As noted above, the AJA was scuttled by Senate Republicans’ demands that stimulus spending be offset to make it deficit neutral—but they demanded this offset come only in the form of spending cuts, not tax increases. All economic evidence shows that this is a deeply counterproductive demand. Nonetheless, Senate Republicans proposed paying for an extension of the payroll tax cut by cutting federal employees’ pay and reducing federal employment by hundreds of thousands of jobs—both of which would reduce aggregate demand. An additional $231 billion in spending cuts would have been layered on top of the discretionary spending cuts Republicans extracted with the BCA—to more than pay for a $120 billion tax cut. (The purpose of a pay-for is to offset the cost of a policy, not its beneficial impact.) The payroll tax cut was eventually extended with an emergency designation (i.e., deficit-financed), but other demands for “offsets” will take a toll on aggregate demand. In 2010, a $26 billion package of aid to state governments for rehiring teachers and helping states pay for Medicaid (H.R. 1586) was partially paid for by rescinding $12 billion from the Recovery Act’s expansion of the Supplemental Nutrition Assistance Program (SNAP, or food stamps). Food stamps, by the way, yield the highest fiscal multiplier of any fiscal stimulus, according to Moody’s Analytics chief economist Mark Zandi. Most recently, House Republicans have proposed replacing sequester cuts to the Department of Defense—part of the Republicans’ price for raising the debt ceiling in 2011—with even deeper domestic spending cuts; the Spending Reduction Act of 2012 (H.R. 6684) would have replaced $98 billion of defense cuts with $334 billion in nondefense discretionary and mandatory spending cuts as well as revenue.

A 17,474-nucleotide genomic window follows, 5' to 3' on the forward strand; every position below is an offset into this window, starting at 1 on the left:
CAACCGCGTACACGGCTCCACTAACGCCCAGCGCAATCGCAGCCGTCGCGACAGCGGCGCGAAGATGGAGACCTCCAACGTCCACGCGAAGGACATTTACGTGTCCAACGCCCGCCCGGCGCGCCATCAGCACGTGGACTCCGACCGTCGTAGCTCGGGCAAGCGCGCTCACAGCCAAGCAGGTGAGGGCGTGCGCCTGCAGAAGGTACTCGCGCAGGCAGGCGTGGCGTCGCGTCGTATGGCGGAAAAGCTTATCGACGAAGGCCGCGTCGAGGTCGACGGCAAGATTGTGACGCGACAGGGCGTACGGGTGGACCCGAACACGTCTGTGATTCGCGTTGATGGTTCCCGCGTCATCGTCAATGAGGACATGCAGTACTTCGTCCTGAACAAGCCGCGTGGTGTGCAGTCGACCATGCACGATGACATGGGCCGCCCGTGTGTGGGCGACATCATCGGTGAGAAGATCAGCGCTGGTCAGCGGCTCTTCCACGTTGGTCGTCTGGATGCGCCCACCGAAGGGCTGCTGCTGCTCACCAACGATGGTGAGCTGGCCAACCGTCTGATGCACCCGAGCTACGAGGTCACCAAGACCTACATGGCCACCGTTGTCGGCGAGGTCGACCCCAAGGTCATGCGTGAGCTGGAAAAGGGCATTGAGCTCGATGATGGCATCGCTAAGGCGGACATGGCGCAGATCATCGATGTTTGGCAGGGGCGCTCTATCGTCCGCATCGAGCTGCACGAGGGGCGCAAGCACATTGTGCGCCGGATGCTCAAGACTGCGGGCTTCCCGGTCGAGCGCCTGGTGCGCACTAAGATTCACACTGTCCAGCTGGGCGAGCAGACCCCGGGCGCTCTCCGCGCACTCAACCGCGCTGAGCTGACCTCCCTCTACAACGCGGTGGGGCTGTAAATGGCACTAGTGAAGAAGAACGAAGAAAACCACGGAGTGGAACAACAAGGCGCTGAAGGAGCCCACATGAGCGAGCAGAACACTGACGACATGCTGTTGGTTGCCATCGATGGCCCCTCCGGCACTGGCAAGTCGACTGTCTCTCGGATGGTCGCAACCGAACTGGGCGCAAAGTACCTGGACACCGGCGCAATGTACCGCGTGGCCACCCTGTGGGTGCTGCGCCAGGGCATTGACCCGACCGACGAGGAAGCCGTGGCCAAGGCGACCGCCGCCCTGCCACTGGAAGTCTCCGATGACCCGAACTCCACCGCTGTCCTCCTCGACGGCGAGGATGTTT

Hamstringing monetary policy